TECHNOLOGY TOMORROW HOMELAND SECURITY
Want a Secure Border? Open Up the Coffers
There sat Mark Borkowski, Customs and Border Protection’s assistant commissioner and chief acquisition executive, testifying before the subcommittee on border and maritime security and explaining why the latest program to deploy technology on the Arizona border is behind schedule.
Before him, members of Congress wanted to know why technology — and the billions of taxpayer dollars spent — hasn’t stopped illegal migration and drug smuggling in Arizona.
And to be clear, it’s Arizona, not the southern border writ large. California, New Mexico and Texas always get the crumbs when it comes to border technology. The idea is to test sensor towers in Arizona, and spread them to the other states after it’s a proven technology. There are two problems with that: after 25 years of trying, it hasn’t been proven yet, and it will cost billions of dollars to expand it if it ever does.
Borkowski has been at CBP for 10 years now. He was hired in 2006 to clean up the mess known as the Secure Border Initiative and its so-called virtual fence and to replace it with something less expensive and workable. After a decade at CBP, Arizona still doesn’t have a proven sensor system that could be expanded to other states.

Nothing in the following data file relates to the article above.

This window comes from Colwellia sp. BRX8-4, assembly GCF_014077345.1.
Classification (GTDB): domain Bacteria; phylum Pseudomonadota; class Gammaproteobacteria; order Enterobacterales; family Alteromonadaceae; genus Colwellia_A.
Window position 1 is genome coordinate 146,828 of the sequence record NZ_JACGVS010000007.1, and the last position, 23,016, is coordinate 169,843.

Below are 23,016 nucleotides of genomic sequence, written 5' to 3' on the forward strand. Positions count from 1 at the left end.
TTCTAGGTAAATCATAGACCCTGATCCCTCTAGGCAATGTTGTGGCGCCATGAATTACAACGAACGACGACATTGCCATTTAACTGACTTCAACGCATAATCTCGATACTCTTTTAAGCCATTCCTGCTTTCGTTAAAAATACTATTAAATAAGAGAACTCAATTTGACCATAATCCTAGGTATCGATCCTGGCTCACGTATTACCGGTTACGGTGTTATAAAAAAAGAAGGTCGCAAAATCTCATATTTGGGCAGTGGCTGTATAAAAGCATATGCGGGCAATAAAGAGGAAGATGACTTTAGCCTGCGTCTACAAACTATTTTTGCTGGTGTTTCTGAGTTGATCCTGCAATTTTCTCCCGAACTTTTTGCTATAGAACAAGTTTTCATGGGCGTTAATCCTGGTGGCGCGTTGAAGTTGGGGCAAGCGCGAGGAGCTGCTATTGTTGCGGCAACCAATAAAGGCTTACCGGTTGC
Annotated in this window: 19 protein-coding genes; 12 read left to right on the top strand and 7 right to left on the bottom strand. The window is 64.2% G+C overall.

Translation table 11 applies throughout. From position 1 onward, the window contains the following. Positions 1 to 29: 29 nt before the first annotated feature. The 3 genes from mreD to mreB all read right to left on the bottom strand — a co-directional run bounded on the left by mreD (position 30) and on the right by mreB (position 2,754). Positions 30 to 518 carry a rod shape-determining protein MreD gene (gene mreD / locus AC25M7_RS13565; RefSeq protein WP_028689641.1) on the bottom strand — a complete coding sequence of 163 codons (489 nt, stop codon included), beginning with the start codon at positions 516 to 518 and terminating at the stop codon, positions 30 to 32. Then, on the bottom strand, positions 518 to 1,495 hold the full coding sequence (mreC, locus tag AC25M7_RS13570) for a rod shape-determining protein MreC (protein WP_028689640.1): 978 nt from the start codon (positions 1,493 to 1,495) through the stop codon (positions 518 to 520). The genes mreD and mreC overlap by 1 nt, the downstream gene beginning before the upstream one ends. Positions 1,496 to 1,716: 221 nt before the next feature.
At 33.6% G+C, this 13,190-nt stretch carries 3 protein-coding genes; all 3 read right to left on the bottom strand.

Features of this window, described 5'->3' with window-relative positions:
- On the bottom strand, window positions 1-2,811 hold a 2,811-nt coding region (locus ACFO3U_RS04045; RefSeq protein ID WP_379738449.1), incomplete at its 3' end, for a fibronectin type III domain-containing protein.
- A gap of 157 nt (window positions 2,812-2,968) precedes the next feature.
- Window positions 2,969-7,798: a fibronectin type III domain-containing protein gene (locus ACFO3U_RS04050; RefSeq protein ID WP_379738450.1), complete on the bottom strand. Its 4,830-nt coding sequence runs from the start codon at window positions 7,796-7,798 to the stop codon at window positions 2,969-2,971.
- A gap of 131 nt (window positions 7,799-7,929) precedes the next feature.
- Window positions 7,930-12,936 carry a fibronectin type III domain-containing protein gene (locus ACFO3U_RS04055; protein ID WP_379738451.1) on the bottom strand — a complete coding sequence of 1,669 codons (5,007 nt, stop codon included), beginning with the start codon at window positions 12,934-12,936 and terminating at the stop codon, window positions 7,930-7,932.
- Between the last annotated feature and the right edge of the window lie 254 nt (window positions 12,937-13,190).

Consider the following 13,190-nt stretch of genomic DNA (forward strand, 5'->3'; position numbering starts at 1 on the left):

The latest attempt, the Arizona Border Surveillance Technology Plan and its Integrated Fixed Towers, won’t be fully operational in Arizona until 2020 because of “significant funding shortfalls,” GAO reported in May at the hearing. That’s a telling statement.
Two series of questions from committee members pointed to a major disconnect between lawmakers and the executive branch, and a good reason as to why a virtual fence may never happen. One came from the chair, Rep. Martha McSally, R-Ariz., who came to Congress after serving in the Air Force as a combat pilot. “As I was flying my A-10, I’m actually talking to guys on the ground that are seeing what I’m seeing on my targeting pod, so their situational awareness has increased,” she said. She wanted to know why Border Patrol agents didn’t have the same kind of common operating picture linking sensors to the boots on the ground.